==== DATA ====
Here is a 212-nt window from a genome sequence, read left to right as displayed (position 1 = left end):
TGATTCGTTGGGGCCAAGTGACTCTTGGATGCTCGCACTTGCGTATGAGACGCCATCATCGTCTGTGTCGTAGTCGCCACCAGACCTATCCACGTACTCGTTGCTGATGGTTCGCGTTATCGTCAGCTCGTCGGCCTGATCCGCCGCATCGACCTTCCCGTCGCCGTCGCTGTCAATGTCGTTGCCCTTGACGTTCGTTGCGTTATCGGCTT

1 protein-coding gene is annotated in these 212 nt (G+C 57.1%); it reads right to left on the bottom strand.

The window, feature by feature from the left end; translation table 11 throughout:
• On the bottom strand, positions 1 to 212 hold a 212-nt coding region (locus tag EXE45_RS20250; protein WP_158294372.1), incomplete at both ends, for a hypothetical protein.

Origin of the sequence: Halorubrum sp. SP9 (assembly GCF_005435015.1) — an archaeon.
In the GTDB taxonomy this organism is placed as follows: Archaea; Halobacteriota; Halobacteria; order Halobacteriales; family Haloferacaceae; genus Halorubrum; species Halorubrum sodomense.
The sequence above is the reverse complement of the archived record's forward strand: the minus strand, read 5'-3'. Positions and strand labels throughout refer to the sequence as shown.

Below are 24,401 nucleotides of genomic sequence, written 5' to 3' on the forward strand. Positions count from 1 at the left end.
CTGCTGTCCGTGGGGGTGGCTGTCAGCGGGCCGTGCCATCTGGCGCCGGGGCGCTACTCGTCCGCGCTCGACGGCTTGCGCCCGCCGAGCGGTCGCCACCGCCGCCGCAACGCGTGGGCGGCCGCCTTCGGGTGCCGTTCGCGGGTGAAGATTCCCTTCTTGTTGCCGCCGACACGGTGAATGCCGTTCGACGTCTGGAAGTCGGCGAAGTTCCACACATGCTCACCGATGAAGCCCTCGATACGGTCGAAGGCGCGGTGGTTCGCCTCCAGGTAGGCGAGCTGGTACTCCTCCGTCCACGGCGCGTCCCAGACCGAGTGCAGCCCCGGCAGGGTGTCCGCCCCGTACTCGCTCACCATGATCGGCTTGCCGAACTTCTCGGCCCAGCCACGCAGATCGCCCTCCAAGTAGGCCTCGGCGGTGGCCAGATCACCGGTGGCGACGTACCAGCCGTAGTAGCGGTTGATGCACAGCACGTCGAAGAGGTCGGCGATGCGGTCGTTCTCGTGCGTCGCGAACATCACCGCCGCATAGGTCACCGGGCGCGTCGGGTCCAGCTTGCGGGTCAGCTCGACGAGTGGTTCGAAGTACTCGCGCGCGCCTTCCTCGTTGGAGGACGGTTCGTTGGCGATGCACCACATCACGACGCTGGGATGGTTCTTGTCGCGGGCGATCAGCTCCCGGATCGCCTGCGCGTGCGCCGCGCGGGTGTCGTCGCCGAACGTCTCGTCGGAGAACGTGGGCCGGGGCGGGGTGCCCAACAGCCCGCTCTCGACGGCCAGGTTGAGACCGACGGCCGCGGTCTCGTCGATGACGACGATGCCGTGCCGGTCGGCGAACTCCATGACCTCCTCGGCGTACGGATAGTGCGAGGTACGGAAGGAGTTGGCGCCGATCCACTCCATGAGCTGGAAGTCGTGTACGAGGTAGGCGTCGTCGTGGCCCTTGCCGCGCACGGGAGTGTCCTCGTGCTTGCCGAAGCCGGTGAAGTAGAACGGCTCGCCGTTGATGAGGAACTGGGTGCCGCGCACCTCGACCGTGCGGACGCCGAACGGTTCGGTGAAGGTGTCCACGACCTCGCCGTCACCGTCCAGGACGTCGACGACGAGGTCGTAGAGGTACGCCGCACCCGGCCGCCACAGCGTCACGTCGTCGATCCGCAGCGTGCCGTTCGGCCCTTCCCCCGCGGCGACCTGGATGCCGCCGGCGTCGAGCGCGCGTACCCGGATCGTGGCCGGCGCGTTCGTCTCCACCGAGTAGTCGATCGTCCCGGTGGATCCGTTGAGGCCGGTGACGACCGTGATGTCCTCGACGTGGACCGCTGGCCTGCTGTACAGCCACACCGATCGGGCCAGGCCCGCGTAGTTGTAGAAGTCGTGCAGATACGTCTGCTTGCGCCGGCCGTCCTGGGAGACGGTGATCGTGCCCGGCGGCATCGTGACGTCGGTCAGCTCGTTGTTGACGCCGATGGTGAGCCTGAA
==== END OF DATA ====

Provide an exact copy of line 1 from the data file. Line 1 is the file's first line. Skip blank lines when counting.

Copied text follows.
Here is a 212-nt window from a genome sequence, read left to right as displayed (position 1 = left end):